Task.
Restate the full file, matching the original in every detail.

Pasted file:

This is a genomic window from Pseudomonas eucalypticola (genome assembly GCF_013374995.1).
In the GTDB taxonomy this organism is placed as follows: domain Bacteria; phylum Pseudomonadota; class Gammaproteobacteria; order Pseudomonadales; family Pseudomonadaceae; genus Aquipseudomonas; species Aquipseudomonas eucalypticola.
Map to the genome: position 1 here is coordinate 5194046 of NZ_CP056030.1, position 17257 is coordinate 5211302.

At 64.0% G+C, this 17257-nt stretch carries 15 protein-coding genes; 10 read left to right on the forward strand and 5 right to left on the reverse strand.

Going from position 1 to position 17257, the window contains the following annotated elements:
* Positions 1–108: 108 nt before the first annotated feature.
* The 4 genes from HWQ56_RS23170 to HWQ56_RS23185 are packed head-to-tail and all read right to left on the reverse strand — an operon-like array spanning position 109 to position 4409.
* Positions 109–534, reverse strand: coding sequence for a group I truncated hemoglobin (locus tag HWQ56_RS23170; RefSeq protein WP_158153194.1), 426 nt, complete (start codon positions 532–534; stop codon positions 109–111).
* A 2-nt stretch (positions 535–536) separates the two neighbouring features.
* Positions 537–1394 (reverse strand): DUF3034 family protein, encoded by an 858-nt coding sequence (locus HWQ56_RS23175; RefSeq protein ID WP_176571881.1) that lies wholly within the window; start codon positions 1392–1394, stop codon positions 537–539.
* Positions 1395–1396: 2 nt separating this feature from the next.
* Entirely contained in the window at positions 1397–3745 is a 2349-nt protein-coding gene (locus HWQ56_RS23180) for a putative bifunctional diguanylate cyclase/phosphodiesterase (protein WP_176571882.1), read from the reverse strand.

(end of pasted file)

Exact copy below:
This is a genomic window from Pseudomonas eucalypticola (genome assembly GCF_013374995.1).
In the GTDB taxonomy this organism is placed as follows: domain Bacteria; phylum Pseudomonadota; class Gammaproteobacteria; order Pseudomonadales; family Pseudomonadaceae; genus Aquipseudomonas; species Aquipseudomonas eucalypticola.
Map to the genome: position 1 here is coordinate 5194046 of NZ_CP056030.1, position 17257 is coordinate 5211302.

At 64.0% G+C, this 17257-nt stretch carries 15 protein-coding genes; 10 read left to right on the forward strand and 5 right to left on the reverse strand.

Going from position 1 to position 17257, the window contains the following annotated elements:
* Positions 1–108: 108 nt before the first annotated feature.
* The 4 genes from HWQ56_RS23170 to HWQ56_RS23185 are packed head-to-tail and all read right to left on the reverse strand — an operon-like array spanning position 109 to position 4409.
* Positions 109–534, reverse strand: coding sequence for a group I truncated hemoglobin (locus tag HWQ56_RS23170; RefSeq protein WP_158153194.1), 426 nt, complete (start codon positions 532–534; stop codon positions 109–111).
* A 2-nt stretch (positions 535–536) separates the two neighbouring features.
* Positions 537–1394 (reverse strand): DUF3034 family protein, encoded by an 858-nt coding sequence (locus HWQ56_RS23175; RefSeq protein ID WP_176571881.1) that lies wholly within the window; start codon positions 1392–1394, stop codon positions 537–539.
* Positions 1395–1396: 2 nt separating this feature from the next.
* Entirely contained in the window at positions 1397–3745 is a 2349-nt protein-coding gene (locus HWQ56_RS23180) for a putative bifunctional diguanylate cyclase/phosphodiesterase (protein WP_176571882.1), read from the reverse strand.